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Testing and 5G NR transmission flexibility: a brief overview

Irina Cotanis
Aug. 25 2021

One of the key enablers of 5G NR is its flexible transmission characteristic, which is the flexible slot structure with self-contained transmission and scalable frequency-division multiplexing (OFDM) multi-tone numerology.

This characteristic provides significant benefits for 5G NR drive testing. But what are they? And what does this testing regime require of operators keen to tap into this way of working as 5G rollouts hot up?

In this blog post, which is Part 5 in a series dedicated to 5G NR drive testing, we discuss the key factors you should familiarize yourselves with.

What are the benefits?

A flexible slot-based framework allows network operators to efficiently multiplex the envisioned 5G services on the same frequency. A key technology to deliver this flexible framework is the 5G NR self- contained slot structure. With this, each 5G NR transmission is a modular transaction with the ability to independently decode slots and avoid static timing relationships across slots.

By confining transmissions in time and frequency, the flexible design simplifies the process of adding new 5G NR features and services in the future, consequently delivering a more forward-compatible design than previous generations.

The 5G NR self-contained slot structure also delivers significantly lower latency than LTE thanks to support for fast uplink (UL) and downlink (DL) turn-around, and scalable slot durations of 500µs at 30kHz frequency spacing up to 125µs at 120kHz frequency spacing.

This slot structure framework includes the opportunity for UL/DL scheduling, data and acknowledgement to occur in the same slot. Beyond lower latency, this modular slot structure design enables more adaptive test-drive development UL/DL configuration (in time division duplex – or TDD – mode), advanced reciprocity-based antenna techniques (such as downlink mMIMO steering based on fast uplink sounding), as well as additional use cases enabled by adding subframe headers (such as contention resolution headers for shared/unlicensed spectrum). Consequently, the self-contained transmission enables several of the 5G NR requirements to be met.

The 5G NR scalable frequency-division multiplexing (OFDM) multi-tone numerology enables the support of diverse spectrum bands, types and deployment models. For example, 5G NR must be able to operate in mmWave bands that have wider channel widths (for example, hundreds of MHz). 3GPP 5G NR Rel-15 specification utilizes scalable OFDM numerology with 2N scaling of subcarrier spacing that can scale with the channel width, so the fast Fourier transform (FFT) size scales such that processing complexity doesn’t increase unnecessarily for wider bandwidths.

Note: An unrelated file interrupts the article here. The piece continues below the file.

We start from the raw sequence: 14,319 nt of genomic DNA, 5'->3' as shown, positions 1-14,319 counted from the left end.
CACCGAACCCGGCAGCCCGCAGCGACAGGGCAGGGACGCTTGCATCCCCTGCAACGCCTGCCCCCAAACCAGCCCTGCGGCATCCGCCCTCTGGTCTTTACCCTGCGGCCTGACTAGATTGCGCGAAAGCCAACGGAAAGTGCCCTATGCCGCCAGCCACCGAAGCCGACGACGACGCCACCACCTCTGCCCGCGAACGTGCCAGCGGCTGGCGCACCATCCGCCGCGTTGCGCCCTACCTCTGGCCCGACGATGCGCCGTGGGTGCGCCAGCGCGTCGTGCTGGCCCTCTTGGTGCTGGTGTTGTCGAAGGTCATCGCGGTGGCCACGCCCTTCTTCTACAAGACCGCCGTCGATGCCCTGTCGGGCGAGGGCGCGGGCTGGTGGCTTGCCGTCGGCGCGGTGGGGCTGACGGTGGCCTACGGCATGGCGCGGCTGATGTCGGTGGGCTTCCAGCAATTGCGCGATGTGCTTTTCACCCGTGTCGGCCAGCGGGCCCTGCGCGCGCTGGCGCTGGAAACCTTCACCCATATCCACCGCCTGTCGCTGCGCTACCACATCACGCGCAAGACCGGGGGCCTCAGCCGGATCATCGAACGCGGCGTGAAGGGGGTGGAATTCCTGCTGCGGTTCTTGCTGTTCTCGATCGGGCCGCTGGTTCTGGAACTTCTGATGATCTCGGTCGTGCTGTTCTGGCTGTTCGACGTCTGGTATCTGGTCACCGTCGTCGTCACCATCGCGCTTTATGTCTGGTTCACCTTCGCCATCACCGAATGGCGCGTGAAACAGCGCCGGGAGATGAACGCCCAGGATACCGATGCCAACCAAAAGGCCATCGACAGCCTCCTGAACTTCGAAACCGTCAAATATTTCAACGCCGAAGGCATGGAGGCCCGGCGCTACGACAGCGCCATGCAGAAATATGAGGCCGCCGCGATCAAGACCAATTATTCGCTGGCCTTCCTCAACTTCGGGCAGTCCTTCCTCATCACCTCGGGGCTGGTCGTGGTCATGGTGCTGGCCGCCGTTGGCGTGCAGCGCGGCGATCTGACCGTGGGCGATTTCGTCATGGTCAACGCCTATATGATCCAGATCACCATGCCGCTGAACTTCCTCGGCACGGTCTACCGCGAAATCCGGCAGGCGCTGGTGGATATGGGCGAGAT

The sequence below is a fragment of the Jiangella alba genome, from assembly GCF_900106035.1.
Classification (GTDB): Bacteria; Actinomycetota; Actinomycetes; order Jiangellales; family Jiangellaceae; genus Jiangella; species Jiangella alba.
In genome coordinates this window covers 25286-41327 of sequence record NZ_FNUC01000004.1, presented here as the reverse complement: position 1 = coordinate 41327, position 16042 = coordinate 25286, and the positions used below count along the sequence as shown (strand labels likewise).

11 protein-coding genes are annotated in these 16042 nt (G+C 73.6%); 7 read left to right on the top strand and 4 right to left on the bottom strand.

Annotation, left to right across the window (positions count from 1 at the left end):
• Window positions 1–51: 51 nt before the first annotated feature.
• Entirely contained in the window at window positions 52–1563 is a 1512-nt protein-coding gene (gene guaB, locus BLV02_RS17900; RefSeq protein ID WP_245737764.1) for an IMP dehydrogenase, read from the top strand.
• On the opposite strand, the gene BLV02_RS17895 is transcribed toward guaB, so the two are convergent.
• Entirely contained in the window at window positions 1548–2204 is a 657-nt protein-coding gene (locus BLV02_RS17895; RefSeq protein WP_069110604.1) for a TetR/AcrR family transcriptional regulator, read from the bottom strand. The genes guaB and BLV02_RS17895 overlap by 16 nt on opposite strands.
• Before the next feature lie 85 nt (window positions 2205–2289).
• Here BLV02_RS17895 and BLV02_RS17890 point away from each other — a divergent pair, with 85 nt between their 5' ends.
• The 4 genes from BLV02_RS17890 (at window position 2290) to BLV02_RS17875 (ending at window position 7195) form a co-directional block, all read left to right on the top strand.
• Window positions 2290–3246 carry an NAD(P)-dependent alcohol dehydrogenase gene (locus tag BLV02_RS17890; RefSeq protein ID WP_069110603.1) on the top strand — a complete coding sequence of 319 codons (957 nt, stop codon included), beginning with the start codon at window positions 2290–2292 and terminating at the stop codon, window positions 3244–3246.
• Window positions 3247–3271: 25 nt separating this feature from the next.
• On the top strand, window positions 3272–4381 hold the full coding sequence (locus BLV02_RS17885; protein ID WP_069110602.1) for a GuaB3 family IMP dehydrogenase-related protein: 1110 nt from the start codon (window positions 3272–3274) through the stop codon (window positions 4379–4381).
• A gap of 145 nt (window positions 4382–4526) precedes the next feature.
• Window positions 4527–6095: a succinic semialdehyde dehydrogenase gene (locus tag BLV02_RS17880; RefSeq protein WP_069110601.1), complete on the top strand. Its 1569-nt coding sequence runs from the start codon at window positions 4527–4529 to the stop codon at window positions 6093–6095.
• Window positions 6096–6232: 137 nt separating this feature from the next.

Consequently, the flexible and scale NR transmission enables spectrally efficient NR support for use cases (network slices) with different, extreme and even contradictory performances. The complexity of the relationship between these NR technologies, as well as the required optimization algorithms supporting them, are dependent on devices’ capabilities and performances. Thus, the expected latency and throughput gains to be achieved by NR need to be evaluated at device-level for different scenarios, per service and application within a slice and/or per slice.

What are the testing requirements?

In order to ensure optimized operability of the NR flexibility, as described above, involves some minimum testing requirements. A few are listed below.

  • Numerology with scalable sub-carrier spacings and time division multiplexing (TDM) numerology needs to be evaluated in different test phases (for data and initial access), for different frequency bands (< 1GHz, 1-6GHz, > 6GHz) and for different UE / client type (machines) requirements.
  • The allocation of bandwidth parts (BWPs) (up to a maximum of four; Rel 15 up to two only), as aggregated spectrum bands or virtualized ‘BWPs’ with their own numerology, requires monitoring of the dynamic activation / deactivation of BWPs for different UE types.
  • The mini-slot scheduling with different possible configurations (all DL/UL, mixed DL and UL) needs to be evaluated for low latency applications.
  • Evaluation of latency and throughput at device level, per service within each network slice. Analysis of RAN performance (latency, throughput) within the context of service/network slice configuration.

To find out more about NR transmission flexibility/scalability, its benefits and performance within the context of services and network slices, as well as details on its optimization and troubleshooting, read our white paper, Initial 5G NR Drive Testing with Infovista.

Look out for the next blog post in the series. Now published, it covers what you can expect when testing dynamic spectrum sharing

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